Introduction: The strength of forearm in pronation and supination (P/S) is an important clinical assessment during pre-operative examination as well as in post-operative evaluation. Many clinical trials concerning the measurement of forearm P/S strength were performed using a dynamometer fixed on the wall. The aim of this study was to bring out a simple and reliable technique for the measurement of P/S strength using a dynamometer manually supported and stabilized by an examiner. We hypothesized that there are no differences in evaluation of elbow P/S strength using the dynamometer fixed or the dynamometer stabilized by an operator in healthy people. Methods: The study was performed on a cross-sectional cohort of 100 healthy subjects without any history of injuries or previous surgery of the upper limbs. Isometric forearm P/S strengths were measured on the dominant and non-dominant forearms, using the dynamometer fixed on a table, and using the same dynamometer kept by an operator. The measurements were repeated in triplicate at 45°, 90° and 120° of elbow flexion in both upper limbs for all patients. Results: A total of 100 subjects (50 females, 50 males) were included in the study group. The mean age was 46.5 years (range 25–52 years). Female and male subjects showed no significant differences concerning the mean age (F/M ratio 0.50/0.50). The mean body mass index of all participants was 24.34 ± 3.66 kg/m2. No significant statistics difference was reported between the P/S strength measured using the two detection methods in our study group (45°, 90° and 120° of elbow flexion and both upper limbs). Conclusion: The manually stabilized technique is a valid and reliable technique to assess the P/S strength of the forearm. This is a simple and effective method that may be reproduced in our daily clinical practice as well as in sportive practice.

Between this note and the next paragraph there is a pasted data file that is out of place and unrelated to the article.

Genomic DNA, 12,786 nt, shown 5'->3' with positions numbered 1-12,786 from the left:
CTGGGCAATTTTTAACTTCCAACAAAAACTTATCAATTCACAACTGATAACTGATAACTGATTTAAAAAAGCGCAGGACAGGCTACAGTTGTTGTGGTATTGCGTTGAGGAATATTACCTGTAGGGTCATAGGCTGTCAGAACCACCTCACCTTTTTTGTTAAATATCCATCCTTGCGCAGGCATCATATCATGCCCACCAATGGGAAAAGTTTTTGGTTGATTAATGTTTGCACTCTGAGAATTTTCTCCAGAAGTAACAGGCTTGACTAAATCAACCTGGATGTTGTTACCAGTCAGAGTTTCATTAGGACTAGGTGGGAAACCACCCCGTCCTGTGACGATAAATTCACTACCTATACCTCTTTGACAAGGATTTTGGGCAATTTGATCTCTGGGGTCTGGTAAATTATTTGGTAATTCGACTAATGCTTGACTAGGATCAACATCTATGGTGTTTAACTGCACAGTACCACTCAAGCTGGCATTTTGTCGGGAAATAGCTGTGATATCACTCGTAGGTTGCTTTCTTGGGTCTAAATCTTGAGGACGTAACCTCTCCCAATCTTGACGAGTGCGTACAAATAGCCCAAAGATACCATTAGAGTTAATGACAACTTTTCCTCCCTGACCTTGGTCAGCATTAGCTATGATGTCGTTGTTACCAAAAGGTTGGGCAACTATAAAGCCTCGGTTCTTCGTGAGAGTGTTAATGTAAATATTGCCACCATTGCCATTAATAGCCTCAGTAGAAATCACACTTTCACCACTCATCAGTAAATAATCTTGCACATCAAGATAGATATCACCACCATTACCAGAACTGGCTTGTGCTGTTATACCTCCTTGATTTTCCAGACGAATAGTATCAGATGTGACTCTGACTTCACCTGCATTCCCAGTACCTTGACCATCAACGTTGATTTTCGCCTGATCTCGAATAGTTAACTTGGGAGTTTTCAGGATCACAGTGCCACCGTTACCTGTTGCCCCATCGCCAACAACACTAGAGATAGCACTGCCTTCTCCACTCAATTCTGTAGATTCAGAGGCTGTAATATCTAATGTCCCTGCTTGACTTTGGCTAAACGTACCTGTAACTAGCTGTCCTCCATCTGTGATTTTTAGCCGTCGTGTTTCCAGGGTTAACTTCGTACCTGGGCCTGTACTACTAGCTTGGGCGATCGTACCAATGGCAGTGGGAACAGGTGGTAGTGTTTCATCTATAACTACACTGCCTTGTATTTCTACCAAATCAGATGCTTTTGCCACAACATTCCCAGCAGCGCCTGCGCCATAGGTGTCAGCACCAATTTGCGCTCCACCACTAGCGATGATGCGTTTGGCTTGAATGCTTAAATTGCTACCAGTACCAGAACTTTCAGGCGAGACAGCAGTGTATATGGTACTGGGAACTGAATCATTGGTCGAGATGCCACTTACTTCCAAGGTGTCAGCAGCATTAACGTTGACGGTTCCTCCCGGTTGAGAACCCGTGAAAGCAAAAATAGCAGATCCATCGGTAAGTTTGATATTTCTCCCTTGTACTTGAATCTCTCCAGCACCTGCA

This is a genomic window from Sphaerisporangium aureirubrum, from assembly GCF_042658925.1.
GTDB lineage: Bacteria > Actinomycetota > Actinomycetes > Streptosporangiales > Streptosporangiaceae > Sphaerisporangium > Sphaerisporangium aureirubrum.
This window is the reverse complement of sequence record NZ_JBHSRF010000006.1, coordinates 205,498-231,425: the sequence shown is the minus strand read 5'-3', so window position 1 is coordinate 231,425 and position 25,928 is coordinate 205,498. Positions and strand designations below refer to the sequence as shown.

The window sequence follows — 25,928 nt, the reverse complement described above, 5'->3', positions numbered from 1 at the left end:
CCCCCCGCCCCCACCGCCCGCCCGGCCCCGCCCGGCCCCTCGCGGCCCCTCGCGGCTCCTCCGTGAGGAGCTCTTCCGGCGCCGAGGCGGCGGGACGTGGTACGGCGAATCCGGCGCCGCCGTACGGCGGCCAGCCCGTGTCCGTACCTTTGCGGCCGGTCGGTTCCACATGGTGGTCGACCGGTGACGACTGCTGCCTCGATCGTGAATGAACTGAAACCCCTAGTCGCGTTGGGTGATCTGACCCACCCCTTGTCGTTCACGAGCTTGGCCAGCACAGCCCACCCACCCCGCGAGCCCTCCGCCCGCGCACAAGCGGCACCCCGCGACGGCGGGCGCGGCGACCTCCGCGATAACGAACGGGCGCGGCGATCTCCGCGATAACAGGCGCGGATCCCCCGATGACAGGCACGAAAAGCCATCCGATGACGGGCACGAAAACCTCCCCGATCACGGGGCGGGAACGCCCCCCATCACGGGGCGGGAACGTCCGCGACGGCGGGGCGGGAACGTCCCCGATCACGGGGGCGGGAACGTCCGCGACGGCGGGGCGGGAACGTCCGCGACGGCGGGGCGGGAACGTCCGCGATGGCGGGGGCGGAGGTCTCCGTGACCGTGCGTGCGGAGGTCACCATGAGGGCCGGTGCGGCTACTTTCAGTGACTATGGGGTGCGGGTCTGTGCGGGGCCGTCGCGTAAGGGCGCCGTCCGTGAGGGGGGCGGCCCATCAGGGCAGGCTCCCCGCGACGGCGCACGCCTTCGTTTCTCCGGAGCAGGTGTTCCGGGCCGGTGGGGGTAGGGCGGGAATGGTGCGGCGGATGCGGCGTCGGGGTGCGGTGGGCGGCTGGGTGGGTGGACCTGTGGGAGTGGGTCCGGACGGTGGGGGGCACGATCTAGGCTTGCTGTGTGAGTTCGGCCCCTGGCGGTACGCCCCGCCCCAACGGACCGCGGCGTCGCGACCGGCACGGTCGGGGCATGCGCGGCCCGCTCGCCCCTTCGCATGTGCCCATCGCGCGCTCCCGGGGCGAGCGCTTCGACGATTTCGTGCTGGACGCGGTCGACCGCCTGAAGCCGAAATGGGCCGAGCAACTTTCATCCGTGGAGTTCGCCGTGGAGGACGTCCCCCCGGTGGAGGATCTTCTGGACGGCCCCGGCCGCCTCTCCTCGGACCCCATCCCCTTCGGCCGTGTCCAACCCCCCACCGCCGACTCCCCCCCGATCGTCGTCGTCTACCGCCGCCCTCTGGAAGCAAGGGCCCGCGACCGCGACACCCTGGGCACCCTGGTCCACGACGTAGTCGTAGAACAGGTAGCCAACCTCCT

- Digital dynamometer
- Forearm pronation–supination
- Strength assessment
ASJC Scopus subject areas
- Orthopedics and Sports Medicine